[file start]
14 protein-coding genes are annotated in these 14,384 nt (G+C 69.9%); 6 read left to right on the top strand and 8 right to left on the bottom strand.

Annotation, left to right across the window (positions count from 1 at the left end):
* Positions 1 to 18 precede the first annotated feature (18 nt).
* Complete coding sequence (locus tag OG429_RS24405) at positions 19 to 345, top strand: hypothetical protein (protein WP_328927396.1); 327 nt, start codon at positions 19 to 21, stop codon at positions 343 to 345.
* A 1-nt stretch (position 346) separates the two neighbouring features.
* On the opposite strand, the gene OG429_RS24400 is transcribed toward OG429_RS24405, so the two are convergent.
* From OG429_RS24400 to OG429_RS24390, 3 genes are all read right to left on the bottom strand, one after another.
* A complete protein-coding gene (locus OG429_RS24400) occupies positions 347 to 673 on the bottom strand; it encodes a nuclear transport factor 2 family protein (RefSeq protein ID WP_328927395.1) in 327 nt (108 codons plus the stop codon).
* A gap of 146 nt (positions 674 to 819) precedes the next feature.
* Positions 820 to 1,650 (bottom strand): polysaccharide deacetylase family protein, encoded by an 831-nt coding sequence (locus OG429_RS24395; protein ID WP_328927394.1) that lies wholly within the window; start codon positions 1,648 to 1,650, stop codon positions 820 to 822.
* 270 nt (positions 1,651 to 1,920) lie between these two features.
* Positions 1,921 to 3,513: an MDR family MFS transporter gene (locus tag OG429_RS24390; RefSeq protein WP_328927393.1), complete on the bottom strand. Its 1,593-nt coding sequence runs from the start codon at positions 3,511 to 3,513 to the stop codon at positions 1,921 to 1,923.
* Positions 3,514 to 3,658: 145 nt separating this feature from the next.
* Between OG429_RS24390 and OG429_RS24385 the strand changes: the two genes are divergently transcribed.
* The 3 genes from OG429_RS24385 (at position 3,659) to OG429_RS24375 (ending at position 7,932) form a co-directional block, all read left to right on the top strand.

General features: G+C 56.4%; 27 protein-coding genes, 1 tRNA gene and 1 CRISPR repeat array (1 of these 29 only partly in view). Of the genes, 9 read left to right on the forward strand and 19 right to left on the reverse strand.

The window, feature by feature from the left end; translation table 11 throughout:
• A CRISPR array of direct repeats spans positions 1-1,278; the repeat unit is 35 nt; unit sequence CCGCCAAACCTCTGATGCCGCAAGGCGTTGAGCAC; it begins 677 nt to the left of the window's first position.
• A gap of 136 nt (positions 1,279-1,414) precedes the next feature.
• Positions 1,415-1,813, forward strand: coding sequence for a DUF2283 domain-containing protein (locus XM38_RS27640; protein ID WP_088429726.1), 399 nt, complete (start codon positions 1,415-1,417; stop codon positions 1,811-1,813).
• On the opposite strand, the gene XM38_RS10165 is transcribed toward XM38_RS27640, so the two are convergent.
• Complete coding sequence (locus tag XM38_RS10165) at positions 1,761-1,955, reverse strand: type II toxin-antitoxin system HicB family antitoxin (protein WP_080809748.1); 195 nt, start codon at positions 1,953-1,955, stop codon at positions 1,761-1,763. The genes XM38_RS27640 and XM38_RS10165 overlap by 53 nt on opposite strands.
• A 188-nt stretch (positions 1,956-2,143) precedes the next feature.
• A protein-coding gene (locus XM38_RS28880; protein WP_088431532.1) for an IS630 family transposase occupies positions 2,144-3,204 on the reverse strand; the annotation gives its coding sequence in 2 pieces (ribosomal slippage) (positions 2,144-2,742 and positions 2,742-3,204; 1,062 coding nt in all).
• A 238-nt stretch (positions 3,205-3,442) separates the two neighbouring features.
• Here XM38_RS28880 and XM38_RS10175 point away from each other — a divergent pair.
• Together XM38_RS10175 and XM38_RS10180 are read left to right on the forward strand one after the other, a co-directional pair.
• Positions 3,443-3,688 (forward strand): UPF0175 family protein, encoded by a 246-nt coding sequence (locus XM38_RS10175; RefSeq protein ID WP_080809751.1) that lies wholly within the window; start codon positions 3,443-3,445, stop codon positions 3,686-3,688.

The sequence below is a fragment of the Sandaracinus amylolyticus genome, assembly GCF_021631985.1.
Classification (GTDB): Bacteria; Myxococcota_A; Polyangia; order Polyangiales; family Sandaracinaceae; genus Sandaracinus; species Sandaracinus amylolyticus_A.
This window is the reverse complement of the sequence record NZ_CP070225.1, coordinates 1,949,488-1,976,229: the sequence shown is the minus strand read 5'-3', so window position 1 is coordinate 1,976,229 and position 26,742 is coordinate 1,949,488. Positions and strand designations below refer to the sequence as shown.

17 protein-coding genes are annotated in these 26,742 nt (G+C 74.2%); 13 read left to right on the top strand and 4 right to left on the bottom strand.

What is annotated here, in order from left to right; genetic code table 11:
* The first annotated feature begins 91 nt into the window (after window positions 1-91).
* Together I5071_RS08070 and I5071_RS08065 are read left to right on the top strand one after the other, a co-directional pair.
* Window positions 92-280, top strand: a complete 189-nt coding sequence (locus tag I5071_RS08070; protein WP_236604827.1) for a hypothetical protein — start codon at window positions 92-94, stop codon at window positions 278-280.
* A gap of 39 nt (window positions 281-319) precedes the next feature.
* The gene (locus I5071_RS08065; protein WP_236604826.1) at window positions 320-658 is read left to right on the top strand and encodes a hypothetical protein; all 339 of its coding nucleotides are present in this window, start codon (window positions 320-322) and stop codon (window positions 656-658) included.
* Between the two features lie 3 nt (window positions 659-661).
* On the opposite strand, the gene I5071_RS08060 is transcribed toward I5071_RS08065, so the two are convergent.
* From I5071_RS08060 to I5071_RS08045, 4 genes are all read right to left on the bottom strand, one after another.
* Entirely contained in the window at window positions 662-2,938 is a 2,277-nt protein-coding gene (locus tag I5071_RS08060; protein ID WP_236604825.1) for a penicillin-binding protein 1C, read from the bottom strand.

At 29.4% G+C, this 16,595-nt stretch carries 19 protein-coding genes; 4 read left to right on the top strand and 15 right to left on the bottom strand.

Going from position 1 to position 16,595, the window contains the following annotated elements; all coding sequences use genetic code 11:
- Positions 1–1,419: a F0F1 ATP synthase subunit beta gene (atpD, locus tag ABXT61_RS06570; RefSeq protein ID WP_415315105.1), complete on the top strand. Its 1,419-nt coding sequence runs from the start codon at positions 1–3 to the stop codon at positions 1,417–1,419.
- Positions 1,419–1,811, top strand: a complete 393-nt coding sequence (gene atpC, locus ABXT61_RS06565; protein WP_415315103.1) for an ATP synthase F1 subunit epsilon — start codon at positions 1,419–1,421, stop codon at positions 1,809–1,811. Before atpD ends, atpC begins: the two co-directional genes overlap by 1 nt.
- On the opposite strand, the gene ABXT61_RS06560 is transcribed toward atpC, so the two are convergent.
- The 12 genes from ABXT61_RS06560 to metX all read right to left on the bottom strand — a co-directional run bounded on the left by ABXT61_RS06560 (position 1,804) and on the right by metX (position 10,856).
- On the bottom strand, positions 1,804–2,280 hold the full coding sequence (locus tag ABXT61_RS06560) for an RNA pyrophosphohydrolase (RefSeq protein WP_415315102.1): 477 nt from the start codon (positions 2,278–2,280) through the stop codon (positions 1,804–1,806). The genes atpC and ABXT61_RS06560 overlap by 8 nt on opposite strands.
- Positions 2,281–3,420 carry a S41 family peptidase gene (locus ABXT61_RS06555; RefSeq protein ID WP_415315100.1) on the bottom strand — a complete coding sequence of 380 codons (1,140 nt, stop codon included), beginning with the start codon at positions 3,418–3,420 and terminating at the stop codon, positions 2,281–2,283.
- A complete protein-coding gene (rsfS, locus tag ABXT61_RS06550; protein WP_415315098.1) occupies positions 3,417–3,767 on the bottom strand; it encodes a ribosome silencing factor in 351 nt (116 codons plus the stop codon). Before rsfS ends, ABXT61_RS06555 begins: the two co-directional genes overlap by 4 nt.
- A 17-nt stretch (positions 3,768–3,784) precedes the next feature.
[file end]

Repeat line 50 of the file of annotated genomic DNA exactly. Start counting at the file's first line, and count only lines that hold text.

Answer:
- Positions 2,281–3,420 carry a S41 family peptidase gene (locus ABXT61_RS06555; RefSeq protein ID WP_415315100.1) on the bottom strand — a complete coding sequence of 380 codons (1,140 nt, stop codon included), beginning with the start codon at positions 3,418–3,420 and terminating at the stop codon, positions 2,281–2,283.